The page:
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its real or imputed virtues are omitted. In the conduct of the articles, the botanical descriptions are very generally fuller in the London edition ; though in each, the Linnæan names are mentioned : in this too they are longer, sometimes on account of the more diffuse style, sometimes occasioned by additional information. In this last respect, the articles of columba, colchicum, dolichos pruriens, cenanthe crocata,' and some others, are more valuable : those on the pulsatilla,' the • quassia,' and the ricinus,' are, we think, less satisfactory, though farther extended.
The value of the Edinburgh edition is greatly increased by the chemical and pharmaceutical essays in the introduction, extracted from Dr. Webster's Syllabus : in this view it is unrivalled. The additions to Dr. Lewis are very numerous, and highly important. The chemical part iş new, accurate, and satisfactory. One or two typographical errors of some consequence have, however, been overlooked ; and two passages are marked with inverted commas, as new, though really co. pied from Lewis. These are trivial imperfections. The des fcriptions of the new furnaces, and the new table of elective attractions are very valuable; but they would require a plate to enable us to describe them.
From the new articles of the materia medica we can select no fpecimen ; for they are very generally compiled from works pretty well known, and, except in one or two instances, are not very important: it would not have been difficult to have rendered them more useful. We ought, however, to add, that, though on old subjects, the account of the bark and opium, in the Edinburgh edition, are new. The botanical discoveries relating to the first, and the additional knowledge we have acquired of the last, since we have been less afraid of it, seem to require a new compilation. We must be allowed to with, that the materia medica, in both works, had been fuller in the number of articles; and that the editors had not been confined by the limits of either college.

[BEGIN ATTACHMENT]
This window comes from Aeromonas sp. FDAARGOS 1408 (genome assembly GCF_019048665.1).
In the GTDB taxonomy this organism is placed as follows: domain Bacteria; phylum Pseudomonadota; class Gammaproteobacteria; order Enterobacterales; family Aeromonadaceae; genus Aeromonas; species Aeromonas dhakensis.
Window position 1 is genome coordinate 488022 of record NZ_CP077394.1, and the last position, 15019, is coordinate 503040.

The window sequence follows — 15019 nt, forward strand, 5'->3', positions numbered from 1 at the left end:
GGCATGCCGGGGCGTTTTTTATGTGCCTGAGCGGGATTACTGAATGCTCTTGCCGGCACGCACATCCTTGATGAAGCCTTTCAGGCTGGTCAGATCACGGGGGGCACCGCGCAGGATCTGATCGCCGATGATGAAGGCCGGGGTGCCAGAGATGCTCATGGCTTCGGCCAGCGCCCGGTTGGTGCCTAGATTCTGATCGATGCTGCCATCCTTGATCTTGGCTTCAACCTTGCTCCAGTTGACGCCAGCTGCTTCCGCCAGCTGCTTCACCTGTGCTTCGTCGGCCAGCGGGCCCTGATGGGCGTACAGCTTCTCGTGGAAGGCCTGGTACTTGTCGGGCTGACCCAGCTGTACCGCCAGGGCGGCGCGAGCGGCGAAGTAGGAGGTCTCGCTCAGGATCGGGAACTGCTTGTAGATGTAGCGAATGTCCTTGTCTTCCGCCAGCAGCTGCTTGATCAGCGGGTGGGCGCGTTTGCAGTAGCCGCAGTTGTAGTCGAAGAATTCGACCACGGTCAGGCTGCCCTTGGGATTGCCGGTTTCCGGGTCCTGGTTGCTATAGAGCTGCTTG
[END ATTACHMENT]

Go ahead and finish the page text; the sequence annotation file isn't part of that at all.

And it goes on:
We shall select no specimen even from the part which wc have said is almost wholly new; since its great merit consists in the very clear concise manner, in which subjects, well known to the chemist, are detailed ; and we have little room for compilations, even of the greatest merit. On the whole, after having made a careful comparison of these two works, we must recommend the Edinburgh edition, as the most useful companion and instructor. We cannot give it a higher character than to observe, that, in the present itate of science, it is, what the original work was, at the time of its first appear,
A Key to the Mystery of the Revelation : whereby all its dark
Meanings, being reduced to one regular System, are easily aco
counted for, and explained. 8vo. 45. in Boards. Goldsmith. N°
O object of theological disquisition feems to have been
more fertile of keys, comments, and expositions, than the Revelation of St. John. And indeed the mysterious nature of its contents, and those delivered in a style of the utmost folemnity and grandeur, afford a very natural and proper subject of enquiry to those divines, who have learning and leisure to pursue it. But whoever fits down with an intention of explaining the whole of this ænigmatical book, will probably miscarry in many points. Sir Isaac Newton fays, that